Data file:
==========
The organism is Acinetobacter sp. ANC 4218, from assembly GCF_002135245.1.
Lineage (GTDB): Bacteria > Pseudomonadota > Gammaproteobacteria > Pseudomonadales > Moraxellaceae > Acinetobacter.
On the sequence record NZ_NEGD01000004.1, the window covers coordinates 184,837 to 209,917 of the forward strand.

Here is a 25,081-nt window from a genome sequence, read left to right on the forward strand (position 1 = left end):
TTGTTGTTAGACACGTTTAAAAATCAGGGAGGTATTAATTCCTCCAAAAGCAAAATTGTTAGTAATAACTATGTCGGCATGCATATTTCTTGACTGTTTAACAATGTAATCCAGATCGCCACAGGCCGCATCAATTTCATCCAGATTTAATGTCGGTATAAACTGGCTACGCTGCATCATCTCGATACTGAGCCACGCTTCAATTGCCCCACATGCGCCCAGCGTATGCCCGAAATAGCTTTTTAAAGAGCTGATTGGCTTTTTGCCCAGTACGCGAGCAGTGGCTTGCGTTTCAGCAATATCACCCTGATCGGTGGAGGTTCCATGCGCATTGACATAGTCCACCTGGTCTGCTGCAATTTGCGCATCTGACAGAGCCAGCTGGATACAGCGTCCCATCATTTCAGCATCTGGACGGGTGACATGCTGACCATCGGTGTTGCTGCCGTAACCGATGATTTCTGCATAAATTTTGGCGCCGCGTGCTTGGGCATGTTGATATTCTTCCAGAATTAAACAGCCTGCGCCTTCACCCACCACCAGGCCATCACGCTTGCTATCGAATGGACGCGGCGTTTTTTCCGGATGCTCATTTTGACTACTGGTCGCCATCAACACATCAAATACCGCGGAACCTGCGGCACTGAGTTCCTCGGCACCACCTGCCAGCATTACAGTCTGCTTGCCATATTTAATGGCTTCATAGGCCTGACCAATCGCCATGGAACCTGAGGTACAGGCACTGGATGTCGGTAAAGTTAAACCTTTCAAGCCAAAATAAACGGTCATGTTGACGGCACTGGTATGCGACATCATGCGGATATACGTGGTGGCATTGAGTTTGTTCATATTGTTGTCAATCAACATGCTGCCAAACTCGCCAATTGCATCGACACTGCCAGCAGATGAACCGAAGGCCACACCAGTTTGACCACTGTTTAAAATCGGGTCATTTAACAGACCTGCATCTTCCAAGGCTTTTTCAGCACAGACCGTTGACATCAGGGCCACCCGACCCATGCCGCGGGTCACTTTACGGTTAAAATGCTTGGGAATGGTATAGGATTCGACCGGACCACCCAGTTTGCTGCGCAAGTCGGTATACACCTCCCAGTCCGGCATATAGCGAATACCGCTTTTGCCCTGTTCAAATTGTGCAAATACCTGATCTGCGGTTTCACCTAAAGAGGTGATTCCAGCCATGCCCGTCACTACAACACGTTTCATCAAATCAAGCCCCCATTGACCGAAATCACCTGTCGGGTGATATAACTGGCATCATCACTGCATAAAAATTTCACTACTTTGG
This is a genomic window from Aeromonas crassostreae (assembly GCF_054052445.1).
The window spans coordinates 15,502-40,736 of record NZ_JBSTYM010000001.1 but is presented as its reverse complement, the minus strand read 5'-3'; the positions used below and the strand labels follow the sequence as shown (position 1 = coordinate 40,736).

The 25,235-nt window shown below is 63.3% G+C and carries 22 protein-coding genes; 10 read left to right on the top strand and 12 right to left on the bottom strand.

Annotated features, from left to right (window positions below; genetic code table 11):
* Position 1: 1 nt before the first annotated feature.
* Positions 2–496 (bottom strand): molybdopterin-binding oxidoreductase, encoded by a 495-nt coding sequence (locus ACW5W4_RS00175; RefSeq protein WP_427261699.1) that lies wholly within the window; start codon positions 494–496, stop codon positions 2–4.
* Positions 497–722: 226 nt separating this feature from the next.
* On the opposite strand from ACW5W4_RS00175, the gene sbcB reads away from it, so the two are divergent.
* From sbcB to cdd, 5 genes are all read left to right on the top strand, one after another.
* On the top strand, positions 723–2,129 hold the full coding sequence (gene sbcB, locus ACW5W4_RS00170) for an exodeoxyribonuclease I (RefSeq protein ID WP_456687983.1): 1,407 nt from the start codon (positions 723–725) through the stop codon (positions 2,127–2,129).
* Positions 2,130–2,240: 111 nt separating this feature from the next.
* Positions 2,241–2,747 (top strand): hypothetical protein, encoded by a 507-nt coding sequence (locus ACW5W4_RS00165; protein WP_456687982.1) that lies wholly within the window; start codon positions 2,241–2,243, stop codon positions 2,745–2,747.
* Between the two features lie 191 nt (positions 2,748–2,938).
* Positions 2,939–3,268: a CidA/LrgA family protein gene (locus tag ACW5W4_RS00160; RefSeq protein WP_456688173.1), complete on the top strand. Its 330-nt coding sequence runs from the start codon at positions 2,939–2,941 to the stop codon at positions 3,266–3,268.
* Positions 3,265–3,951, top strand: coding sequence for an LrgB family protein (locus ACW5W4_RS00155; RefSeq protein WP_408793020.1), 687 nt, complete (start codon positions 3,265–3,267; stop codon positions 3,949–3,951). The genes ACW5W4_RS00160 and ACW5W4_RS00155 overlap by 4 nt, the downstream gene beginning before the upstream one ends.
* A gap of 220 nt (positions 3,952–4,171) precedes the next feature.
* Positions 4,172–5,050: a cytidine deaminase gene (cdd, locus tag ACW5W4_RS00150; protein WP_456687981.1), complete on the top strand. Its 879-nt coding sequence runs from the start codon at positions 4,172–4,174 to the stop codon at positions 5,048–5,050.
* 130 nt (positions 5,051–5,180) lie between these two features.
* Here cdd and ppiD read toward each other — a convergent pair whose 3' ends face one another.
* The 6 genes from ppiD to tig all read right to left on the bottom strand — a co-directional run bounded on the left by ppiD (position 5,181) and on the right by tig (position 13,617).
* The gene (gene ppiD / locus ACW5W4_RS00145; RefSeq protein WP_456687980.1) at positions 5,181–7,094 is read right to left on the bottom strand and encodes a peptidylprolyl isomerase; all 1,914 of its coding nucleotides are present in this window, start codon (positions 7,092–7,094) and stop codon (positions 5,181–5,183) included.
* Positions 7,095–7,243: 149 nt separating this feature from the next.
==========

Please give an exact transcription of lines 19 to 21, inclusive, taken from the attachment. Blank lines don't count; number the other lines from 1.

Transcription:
* Positions 2,939–3,268: a CidA/LrgA family protein gene (locus tag ACW5W4_RS00160; RefSeq protein WP_456688173.1), complete on the top strand. Its 330-nt coding sequence runs from the start codon at positions 2,939–2,941 to the stop codon at positions 3,266–3,268.
* Positions 3,265–3,951, top strand: coding sequence for an LrgB family protein (locus ACW5W4_RS00155; RefSeq protein WP_408793020.1), 687 nt, complete (start codon positions 3,265–3,267; stop codon positions 3,949–3,951). The genes ACW5W4_RS00160 and ACW5W4_RS00155 overlap by 4 nt, the downstream gene beginning before the upstream one ends.
* A gap of 220 nt (positions 3,952–4,171) precedes the next feature.